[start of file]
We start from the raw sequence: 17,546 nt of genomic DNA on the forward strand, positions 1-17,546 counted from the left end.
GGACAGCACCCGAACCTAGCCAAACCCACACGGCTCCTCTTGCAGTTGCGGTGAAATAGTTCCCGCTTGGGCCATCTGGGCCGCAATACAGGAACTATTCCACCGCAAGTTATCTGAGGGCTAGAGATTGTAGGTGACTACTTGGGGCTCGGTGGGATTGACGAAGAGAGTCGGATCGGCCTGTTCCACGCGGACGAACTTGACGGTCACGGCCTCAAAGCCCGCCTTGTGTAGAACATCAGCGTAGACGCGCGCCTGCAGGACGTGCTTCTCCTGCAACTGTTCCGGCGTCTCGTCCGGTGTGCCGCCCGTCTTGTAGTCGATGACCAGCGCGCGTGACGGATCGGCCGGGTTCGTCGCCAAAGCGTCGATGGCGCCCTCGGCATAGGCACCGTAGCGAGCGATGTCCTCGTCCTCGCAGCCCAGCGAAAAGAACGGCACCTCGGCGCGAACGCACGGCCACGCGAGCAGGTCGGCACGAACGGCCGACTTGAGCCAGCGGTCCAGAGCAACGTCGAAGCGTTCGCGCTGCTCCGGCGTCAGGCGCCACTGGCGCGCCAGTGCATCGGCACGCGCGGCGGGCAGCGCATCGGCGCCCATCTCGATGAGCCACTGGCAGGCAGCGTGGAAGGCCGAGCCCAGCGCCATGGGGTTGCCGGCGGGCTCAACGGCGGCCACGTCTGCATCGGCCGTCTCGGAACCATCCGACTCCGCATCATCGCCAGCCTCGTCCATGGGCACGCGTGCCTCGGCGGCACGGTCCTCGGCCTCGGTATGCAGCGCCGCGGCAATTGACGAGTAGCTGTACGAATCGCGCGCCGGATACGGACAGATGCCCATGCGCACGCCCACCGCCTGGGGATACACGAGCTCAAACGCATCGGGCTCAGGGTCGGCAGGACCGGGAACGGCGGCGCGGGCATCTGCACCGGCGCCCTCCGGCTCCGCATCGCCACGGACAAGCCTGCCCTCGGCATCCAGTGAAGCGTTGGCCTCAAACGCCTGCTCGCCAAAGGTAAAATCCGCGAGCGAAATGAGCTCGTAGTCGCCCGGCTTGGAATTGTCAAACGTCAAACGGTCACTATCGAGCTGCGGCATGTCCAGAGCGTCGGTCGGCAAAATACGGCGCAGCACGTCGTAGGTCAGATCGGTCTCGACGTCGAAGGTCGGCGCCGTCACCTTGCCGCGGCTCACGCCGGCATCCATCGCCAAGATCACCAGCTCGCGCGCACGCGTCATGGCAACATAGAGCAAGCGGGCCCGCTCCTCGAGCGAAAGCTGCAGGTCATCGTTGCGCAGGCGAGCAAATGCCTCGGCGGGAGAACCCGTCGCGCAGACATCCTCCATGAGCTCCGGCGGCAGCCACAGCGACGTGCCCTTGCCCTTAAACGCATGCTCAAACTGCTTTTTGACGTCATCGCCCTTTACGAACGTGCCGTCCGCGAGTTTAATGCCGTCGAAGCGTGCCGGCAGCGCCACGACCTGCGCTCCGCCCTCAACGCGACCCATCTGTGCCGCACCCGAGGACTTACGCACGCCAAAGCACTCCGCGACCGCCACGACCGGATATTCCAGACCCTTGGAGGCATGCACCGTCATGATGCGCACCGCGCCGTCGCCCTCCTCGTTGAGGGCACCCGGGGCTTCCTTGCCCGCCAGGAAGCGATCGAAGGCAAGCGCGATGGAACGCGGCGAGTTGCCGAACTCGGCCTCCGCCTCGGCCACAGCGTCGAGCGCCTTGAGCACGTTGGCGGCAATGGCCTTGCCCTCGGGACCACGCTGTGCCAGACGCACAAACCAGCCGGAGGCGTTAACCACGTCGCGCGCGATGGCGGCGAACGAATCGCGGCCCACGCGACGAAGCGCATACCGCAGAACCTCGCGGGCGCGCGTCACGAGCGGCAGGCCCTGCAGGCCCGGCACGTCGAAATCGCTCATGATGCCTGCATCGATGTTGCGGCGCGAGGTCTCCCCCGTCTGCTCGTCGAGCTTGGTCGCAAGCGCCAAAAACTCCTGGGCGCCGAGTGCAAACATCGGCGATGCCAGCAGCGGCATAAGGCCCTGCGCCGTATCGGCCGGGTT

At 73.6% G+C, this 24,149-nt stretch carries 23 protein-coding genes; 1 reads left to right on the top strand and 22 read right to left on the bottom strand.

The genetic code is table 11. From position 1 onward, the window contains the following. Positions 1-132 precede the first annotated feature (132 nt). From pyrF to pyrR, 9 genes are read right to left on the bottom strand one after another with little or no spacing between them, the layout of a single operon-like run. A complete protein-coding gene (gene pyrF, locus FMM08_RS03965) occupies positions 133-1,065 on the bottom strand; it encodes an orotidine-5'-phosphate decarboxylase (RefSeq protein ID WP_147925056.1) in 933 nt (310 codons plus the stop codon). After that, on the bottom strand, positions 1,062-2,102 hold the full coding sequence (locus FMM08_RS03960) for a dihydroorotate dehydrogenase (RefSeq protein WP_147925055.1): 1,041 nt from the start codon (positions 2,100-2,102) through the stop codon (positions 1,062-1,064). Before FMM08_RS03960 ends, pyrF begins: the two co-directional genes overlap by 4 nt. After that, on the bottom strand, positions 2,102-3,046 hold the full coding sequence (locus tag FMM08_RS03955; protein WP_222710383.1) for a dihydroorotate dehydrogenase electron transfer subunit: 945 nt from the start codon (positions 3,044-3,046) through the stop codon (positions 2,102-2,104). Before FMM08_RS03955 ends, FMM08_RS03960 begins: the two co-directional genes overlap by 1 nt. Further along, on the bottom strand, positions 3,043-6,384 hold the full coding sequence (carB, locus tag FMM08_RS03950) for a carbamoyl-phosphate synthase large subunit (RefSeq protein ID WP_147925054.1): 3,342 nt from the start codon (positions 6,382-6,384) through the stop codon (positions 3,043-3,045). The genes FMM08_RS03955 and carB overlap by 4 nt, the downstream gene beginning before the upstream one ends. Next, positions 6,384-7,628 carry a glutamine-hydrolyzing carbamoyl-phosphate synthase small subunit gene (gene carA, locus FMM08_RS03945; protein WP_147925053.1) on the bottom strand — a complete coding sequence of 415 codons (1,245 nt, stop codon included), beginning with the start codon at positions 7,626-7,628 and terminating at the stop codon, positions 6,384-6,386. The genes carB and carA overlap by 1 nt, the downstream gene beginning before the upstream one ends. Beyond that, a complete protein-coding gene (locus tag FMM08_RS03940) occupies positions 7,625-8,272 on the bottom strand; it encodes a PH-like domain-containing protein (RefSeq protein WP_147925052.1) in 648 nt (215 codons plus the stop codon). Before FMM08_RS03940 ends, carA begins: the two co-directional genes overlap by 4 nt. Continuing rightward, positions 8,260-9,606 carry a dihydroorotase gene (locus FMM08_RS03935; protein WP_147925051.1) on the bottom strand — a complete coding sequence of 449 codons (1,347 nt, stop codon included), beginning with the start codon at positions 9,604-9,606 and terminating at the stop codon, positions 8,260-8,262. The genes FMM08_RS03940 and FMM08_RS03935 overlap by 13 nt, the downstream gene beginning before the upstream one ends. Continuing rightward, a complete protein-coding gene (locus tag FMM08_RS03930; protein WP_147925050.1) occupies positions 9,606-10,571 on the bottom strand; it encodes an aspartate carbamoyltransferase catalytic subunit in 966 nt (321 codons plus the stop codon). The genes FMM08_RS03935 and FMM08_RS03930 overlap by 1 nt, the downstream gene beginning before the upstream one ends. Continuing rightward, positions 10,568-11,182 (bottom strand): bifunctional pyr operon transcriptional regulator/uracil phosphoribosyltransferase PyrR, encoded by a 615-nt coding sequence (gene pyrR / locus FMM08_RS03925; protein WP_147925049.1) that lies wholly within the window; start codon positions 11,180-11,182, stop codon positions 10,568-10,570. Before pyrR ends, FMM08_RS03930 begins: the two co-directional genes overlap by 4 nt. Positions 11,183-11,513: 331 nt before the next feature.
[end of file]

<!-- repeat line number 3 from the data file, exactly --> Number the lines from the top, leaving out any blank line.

At 73.6% G+C, this 24,149-nt stretch carries 23 protein-coding genes; 1 reads left to right on the top strand and 22 read right to left on the bottom strand.